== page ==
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Posted: Jul 26, 2017
Graphene touch sensor for wearable electronics
(Nanowerk News) Researchers in Korea have developed a wearable and stretchable mutual capacitance touch sensor based on graphene electrodes that is capable of multitouch sensing as well as 3D sensing in a highly deformed state.
While a considerable amount of research has been conducted on the development of graphene-based touch sensors for a variety of practical applications over the past decade, many limitations remain.
Only touch sensors designed for rigid electronics and resistive-type touch sensors for detecting a single touch have been demonstrated because of the difficulty involved in fabricating capacitive, 3D, multitouch sensors based on transparent graphene electrodes in a wearable or stretchable format.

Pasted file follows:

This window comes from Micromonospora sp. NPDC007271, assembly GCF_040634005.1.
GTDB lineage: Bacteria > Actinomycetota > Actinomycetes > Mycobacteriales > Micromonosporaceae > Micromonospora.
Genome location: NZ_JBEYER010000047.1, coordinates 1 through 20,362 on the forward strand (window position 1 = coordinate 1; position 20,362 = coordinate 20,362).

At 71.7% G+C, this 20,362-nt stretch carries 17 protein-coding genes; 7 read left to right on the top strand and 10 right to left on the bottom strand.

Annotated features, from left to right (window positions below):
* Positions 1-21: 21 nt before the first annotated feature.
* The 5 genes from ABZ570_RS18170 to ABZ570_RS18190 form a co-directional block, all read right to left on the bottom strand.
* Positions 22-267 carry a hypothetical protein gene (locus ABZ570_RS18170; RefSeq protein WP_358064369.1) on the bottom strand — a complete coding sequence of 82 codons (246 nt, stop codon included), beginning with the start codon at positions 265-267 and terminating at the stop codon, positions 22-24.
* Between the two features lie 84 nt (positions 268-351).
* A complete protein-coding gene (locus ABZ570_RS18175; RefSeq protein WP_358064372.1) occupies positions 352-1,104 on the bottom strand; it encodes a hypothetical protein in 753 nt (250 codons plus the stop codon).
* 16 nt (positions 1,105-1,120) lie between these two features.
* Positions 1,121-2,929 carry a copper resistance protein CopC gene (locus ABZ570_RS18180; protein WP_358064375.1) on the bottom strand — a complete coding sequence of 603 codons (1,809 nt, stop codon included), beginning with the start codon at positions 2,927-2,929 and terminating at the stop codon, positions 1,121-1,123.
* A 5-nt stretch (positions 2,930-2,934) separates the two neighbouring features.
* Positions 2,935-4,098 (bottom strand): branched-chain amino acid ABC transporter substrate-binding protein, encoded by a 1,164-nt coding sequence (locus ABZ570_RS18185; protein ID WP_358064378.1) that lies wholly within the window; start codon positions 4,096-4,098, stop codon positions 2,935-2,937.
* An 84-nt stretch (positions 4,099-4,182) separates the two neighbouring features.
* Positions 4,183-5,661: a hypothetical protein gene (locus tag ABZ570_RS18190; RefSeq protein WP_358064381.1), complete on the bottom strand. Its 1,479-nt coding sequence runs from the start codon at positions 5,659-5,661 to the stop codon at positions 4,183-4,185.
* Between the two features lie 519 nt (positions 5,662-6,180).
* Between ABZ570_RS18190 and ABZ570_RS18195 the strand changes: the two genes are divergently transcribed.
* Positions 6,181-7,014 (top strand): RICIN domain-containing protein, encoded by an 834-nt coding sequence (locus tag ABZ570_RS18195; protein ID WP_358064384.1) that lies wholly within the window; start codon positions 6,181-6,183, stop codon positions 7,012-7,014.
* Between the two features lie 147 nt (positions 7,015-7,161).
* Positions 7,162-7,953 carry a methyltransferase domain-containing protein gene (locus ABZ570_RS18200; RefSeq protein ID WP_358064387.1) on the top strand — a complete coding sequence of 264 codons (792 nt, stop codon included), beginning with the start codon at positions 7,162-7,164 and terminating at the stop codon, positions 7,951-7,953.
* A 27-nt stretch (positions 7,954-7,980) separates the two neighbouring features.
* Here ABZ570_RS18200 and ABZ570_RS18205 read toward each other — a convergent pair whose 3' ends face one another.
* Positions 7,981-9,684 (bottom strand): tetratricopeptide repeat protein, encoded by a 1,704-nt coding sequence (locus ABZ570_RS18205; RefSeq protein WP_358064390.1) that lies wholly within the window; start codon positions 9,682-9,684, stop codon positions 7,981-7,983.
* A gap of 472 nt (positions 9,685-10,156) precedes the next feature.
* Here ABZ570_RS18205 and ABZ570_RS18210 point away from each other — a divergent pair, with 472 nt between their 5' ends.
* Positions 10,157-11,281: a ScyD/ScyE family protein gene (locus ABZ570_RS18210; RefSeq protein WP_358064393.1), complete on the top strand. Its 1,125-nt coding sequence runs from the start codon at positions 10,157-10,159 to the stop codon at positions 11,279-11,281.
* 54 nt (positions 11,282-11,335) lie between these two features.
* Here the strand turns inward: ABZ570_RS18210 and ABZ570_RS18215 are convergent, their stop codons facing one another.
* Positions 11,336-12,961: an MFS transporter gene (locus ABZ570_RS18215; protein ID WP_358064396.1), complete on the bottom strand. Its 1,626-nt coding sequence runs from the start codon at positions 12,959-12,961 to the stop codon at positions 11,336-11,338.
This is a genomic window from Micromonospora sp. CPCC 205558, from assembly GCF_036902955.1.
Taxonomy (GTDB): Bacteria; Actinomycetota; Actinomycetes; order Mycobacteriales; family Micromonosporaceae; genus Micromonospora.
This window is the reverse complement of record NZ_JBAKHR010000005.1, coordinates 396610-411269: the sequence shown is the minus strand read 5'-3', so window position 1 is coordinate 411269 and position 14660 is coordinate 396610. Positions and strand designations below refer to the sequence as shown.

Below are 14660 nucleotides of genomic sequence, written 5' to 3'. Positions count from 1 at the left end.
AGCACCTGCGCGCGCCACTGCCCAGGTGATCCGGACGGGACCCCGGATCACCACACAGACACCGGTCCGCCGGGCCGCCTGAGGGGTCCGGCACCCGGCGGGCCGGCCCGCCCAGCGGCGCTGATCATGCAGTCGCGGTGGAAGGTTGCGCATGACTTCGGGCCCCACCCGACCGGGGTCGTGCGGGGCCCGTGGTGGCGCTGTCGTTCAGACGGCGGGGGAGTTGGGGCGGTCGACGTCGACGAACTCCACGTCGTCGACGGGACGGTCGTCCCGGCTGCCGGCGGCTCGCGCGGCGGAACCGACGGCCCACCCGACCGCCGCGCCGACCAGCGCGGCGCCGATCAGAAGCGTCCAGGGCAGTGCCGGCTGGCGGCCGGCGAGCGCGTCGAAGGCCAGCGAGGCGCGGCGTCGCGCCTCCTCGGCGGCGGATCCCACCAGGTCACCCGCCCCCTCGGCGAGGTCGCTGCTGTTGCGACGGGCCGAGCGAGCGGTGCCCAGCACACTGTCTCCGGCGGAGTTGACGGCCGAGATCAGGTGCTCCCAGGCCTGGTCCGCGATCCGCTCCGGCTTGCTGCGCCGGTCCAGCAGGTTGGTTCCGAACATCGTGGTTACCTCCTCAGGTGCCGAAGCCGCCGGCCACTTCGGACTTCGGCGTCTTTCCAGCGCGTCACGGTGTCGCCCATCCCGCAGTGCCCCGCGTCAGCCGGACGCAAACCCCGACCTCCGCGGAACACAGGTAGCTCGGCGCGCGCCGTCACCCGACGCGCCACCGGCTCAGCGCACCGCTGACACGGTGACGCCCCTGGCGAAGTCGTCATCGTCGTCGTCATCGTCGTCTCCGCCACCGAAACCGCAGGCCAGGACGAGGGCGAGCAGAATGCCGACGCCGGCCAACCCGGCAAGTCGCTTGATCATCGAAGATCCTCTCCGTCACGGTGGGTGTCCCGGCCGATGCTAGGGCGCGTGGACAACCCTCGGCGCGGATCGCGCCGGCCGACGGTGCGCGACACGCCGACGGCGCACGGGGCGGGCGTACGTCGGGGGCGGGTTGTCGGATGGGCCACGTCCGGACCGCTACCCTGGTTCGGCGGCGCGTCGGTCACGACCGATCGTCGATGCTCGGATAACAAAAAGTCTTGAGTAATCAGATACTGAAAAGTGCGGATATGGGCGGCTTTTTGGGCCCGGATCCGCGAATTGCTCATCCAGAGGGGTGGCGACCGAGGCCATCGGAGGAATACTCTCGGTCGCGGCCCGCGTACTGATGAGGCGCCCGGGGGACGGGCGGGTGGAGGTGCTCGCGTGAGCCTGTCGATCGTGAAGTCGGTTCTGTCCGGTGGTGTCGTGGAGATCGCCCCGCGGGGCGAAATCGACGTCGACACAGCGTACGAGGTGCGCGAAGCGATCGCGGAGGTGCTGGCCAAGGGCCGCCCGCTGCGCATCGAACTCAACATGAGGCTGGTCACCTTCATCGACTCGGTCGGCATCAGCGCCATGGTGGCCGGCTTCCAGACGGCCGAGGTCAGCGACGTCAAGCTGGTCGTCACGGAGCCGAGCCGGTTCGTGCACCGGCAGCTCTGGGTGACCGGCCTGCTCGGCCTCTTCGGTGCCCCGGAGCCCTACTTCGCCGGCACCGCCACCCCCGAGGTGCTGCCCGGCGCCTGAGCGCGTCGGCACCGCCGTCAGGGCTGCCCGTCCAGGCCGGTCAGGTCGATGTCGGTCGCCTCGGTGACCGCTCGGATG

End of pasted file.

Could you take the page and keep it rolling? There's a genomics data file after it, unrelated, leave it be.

The wearable and stretchable capacitive touch sensor presented by the Korean team addresses these difficulties by enabling multifinger touch sensing as well as 3D sensing while mounted on highly deformable human body parts.
The use of graphene as a transparent electrode enables the fabrication of a thin and stretchable device, which improves the resulting functionality and capabilities by minimizing mechanical failure during operation.
The resulting graphene-based 3D touch sensor can be directly mounted onto deformable human body parts, including the forearms and palms, and it exhibits significant stretchability (∼15%) and good sensing capability in contact as well as noncontact modes (22 dB SNR at 7 cm distance).
"Although much effort will be required to render the approach presented here compatible with currently existing technology and applicable to practical devices, this is a potential route toward a key application of graphene in emerging wearable electronics," the authors conclude their report.